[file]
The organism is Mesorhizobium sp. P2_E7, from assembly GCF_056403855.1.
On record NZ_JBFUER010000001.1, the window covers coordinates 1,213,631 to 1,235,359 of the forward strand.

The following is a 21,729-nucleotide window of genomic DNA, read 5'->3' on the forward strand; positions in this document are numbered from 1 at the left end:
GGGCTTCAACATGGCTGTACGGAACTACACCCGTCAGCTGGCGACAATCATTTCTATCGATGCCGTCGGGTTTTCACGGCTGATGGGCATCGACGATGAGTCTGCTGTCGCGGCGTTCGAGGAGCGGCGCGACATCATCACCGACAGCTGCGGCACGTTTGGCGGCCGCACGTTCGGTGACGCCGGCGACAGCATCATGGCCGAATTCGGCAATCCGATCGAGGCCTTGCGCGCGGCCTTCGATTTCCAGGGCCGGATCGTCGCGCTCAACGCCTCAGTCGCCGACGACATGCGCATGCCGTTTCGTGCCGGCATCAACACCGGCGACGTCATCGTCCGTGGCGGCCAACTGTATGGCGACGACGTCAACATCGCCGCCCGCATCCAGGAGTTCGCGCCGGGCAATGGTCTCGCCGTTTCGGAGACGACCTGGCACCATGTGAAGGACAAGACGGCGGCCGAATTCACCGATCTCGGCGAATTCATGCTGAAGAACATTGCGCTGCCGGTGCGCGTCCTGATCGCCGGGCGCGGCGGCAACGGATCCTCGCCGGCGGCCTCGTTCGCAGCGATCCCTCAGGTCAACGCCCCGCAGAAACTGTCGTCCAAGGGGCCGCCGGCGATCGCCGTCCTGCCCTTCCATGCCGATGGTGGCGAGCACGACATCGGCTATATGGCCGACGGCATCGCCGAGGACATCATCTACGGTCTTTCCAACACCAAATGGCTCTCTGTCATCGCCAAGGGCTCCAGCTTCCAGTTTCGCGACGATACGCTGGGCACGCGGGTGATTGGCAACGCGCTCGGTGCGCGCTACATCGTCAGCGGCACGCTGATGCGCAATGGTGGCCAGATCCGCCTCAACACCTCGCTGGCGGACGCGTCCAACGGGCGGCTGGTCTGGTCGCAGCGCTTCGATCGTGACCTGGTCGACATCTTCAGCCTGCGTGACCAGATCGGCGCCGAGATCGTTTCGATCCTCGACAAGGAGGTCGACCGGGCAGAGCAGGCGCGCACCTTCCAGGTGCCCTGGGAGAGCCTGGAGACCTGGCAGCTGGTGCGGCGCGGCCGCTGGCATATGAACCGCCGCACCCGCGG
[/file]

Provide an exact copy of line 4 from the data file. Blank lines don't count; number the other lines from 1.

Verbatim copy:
GGGCTTCAACATGGCTGTACGGAACTACACCCGTCAGCTGGCGACAATCATTTCTATCGATGCCGTCGGGTTTTCACGGCTGATGGGCATCGACGATGAGTCTGCTGTCGCGGCGTTCGAGGAGCGGCGCGACATCATCACCGACAGCTGCGGCACGTTTGGCGGCCGCACGTTCGGTGACGCCGGCGACAGCATCATGGCCGAATTCGGCAATCCGATCGAGGCCTTGCGCGCGGCCTTCGATTTCCAGGGCCGGATCGTCGCGCTCAACGCCTCAGTCGCCGACGACATGCGCATGCCGTTTCGTGCCGGCATCAACACCGGCGACGTCATCGTCCGTGGCGGCCAACTGTATGGCGACGACGTCAACATCGCCGCCCGCATCCAGGAGTTCGCGCCGGGCAATGGTCTCGCCGTTTCGGAGACGACCTGGCACCATGTGAAGGACAAGACGGCGGCCGAATTCACCGATCTCGGCGAATTCATGCTGAAGAACATTGCGCTGCCGGTGCGCGTCCTGATCGCCGGGCGCGGCGGCAACGGATCCTCGCCGGCGGCCTCGTTCGCAGCGATCCCTCAGGTCAACGCCCCGCAGAAACTGTCGTCCAAGGGGCCGCCGGCGATCGCCGTCCTGCCCTTCCATGCCGATGGTGGCGAGCACGACATCGGCTATATGGCCGACGGCATCGCCGAGGACATCATCTACGGTCTTTCCAACACCAAATGGCTCTCTGTCATCGCCAAGGGCTCCAGCTTCCAGTTTCGCGACGATACGCTGGGCACGCGGGTGATTGGCAACGCGCTCGGTGCGCGCTACATCGTCAGCGGCACGCTGATGCGCAATGGTGGCCAGATCCGCCTCAACACCTCGCTGGCGGACGCGTCCAACGGGCGGCTGGTCTGGTCGCAGCGCTTCGATCGTGACCTGGTCGACATCTTCAGCCTGCGTGACCAGATCGGCGCCGAGATCGTTTCGATCCTCGACAAGGAGGTCGACCGGGCAGAGCAGGCGCGCACCTTCCAGGTGCCCTGGGAGAGCCTGGAGACCTGGCAGCTGGTGCGGCGCGGCCGCTGGCATATGAACCGCCGCACCCGCGG